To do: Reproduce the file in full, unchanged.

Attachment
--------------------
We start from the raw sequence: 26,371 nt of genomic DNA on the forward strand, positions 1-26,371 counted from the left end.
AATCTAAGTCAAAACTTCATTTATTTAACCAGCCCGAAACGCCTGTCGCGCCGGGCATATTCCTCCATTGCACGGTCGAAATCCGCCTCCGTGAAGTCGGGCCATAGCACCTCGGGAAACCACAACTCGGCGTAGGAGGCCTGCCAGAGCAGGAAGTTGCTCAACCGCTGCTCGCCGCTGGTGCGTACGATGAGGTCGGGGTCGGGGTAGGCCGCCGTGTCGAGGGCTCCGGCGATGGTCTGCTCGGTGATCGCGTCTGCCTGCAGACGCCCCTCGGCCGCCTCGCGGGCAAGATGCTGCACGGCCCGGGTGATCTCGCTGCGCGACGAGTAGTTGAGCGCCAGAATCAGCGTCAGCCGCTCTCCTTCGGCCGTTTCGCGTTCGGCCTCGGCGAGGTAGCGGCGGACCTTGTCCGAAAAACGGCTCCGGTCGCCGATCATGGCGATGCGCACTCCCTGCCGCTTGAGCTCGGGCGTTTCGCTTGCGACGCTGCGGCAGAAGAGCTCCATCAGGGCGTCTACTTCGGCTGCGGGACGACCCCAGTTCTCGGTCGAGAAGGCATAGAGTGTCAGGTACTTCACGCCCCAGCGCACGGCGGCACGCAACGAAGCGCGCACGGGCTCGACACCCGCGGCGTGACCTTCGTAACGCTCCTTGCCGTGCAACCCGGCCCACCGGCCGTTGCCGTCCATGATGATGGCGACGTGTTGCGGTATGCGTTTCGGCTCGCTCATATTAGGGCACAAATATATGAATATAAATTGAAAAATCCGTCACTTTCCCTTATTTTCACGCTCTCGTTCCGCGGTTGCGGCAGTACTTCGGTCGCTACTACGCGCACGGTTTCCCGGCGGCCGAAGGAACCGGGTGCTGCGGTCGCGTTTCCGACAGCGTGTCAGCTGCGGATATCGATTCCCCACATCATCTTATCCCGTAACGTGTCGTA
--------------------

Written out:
We start from the raw sequence: 26,371 nt of genomic DNA on the forward strand, positions 1-26,371 counted from the left end.
AATCTAAGTCAAAACTTCATTTATTTAACCAGCCCGAAACGCCTGTCGCGCCGGGCATATTCCTCCATTGCACGGTCGAAATCCGCCTCCGTGAAGTCGGGCCATAGCACCTCGGGAAACCACAACTCGGCGTAGGAGGCCTGCCAGAGCAGGAAGTTGCTCAACCGCTGCTCGCCGCTGGTGCGTACGATGAGGTCGGGGTCGGGGTAGGCCGCCGTGTCGAGGGCTCCGGCGATGGTCTGCTCGGTGATCGCGTCTGCCTGCAGACGCCCCTCGGCCGCCTCGCGGGCAAGATGCTGCACGGCCCGGGTGATCTCGCTGCGCGACGAGTAGTTGAGCGCCAGAATCAGCGTCAGCCGCTCTCCTTCGGCCGTTTCGCGTTCGGCCTCGGCGAGGTAGCGGCGGACCTTGTCCGAAAAACGGCTCCGGTCGCCGATCATGGCGATGCGCACTCCCTGCCGCTTGAGCTCGGGCGTTTCGCTTGCGACGCTGCGGCAGAAGAGCTCCATCAGGGCGTCTACTTCGGCTGCGGGACGACCCCAGTTCTCGGTCGAGAAGGCATAGAGTGTCAGGTACTTCACGCCCCAGCGCACGGCGGCACGCAACGAAGCGCGCACGGGCTCGACACCCGCGGCGTGACCTTCGTAACGCTCCTTGCCGTGCAACCCGGCCCACCGGCCGTTGCCGTCCATGATGATGGCGACGTGTTGCGGTATGCGTTTCGGCTCGCTCATATTAGGGCACAAATATATGAATATAAATTGAAAAATCCGTCACTTTCCCTTATTTTCACGCTCTCGTTCCGCGGTTGCGGCAGTACTTCGGTCGCTACTACGCGCACGGTTTCCCGGCGGCCGAAGGAACCGGGTGCTGCGGTCGCGTTTCCGACAGCGTGTCAGCTGCGGATATCGATTCCCCACATCATCTTATCCCGTAACGTGTCGTA